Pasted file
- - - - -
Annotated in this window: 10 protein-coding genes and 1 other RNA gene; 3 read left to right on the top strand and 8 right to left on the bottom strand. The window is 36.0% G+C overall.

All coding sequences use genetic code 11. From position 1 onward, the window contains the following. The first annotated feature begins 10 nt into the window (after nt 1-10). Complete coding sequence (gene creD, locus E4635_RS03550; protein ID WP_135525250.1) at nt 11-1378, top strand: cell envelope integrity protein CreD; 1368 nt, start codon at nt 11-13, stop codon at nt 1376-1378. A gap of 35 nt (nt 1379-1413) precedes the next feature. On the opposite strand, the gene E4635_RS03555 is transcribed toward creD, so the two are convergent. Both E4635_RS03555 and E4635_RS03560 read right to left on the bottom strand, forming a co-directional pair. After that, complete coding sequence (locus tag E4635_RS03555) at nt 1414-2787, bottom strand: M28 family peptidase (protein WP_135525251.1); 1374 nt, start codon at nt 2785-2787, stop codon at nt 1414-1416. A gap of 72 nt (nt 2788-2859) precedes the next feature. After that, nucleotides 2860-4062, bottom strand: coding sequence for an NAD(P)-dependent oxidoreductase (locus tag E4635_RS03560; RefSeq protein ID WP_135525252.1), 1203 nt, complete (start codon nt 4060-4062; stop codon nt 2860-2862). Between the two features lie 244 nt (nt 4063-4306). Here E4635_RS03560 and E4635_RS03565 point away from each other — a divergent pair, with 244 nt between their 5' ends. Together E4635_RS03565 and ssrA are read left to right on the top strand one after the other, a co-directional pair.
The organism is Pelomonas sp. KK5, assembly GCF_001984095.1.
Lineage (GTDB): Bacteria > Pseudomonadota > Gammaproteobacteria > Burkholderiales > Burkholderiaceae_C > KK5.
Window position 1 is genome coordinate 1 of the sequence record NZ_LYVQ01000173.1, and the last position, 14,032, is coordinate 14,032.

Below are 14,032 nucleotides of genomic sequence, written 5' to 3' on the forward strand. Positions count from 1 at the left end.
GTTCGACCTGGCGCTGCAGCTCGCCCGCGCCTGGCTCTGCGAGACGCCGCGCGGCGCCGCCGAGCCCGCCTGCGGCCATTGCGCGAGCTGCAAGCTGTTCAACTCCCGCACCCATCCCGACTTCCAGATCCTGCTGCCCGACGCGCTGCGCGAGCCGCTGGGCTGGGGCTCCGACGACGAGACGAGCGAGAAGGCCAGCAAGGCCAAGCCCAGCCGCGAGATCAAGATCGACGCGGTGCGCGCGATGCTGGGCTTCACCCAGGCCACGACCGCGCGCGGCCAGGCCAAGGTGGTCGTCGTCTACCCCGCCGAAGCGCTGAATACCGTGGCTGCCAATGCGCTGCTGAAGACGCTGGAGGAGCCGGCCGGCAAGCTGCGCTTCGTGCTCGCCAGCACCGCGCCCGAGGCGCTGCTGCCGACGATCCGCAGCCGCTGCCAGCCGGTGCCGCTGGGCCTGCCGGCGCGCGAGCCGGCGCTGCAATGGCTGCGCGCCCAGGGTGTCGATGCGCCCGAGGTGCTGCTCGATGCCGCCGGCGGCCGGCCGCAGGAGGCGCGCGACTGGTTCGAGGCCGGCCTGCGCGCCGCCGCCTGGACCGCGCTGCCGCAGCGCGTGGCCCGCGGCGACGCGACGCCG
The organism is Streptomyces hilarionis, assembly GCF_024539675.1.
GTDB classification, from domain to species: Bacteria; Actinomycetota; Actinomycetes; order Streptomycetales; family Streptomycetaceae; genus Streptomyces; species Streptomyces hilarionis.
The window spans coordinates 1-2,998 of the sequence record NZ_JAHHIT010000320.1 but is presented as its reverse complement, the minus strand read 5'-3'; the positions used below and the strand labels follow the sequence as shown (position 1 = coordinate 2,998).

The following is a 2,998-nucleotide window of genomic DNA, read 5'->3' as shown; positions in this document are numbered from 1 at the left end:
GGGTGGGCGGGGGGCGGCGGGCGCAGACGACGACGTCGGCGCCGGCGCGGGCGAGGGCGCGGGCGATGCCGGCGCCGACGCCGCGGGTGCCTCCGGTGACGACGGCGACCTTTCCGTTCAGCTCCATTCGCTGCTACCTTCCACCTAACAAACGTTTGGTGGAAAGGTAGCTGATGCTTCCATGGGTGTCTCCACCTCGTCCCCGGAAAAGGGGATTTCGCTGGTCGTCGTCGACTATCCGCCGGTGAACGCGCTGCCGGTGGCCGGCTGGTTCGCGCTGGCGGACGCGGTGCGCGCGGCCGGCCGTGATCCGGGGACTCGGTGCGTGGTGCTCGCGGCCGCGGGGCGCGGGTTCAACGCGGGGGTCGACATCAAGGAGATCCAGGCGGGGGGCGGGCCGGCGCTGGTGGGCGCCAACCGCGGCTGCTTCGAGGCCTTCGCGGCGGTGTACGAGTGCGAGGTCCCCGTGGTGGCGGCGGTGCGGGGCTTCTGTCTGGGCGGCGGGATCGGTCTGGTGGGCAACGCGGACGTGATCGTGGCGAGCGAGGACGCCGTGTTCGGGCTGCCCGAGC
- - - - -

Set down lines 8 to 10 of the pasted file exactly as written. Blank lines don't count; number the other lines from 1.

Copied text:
The organism is Streptomyces hilarionis, assembly GCF_024539675.1.
GTDB classification, from domain to species: Bacteria; Actinomycetota; Actinomycetes; order Streptomycetales; family Streptomycetaceae; genus Streptomyces; species Streptomyces hilarionis.
The window spans coordinates 1-2,998 of the sequence record NZ_JAHHIT010000320.1 but is presented as its reverse complement, the minus strand read 5'-3'; the positions used below and the strand labels follow the sequence as shown (position 1 = coordinate 2,998).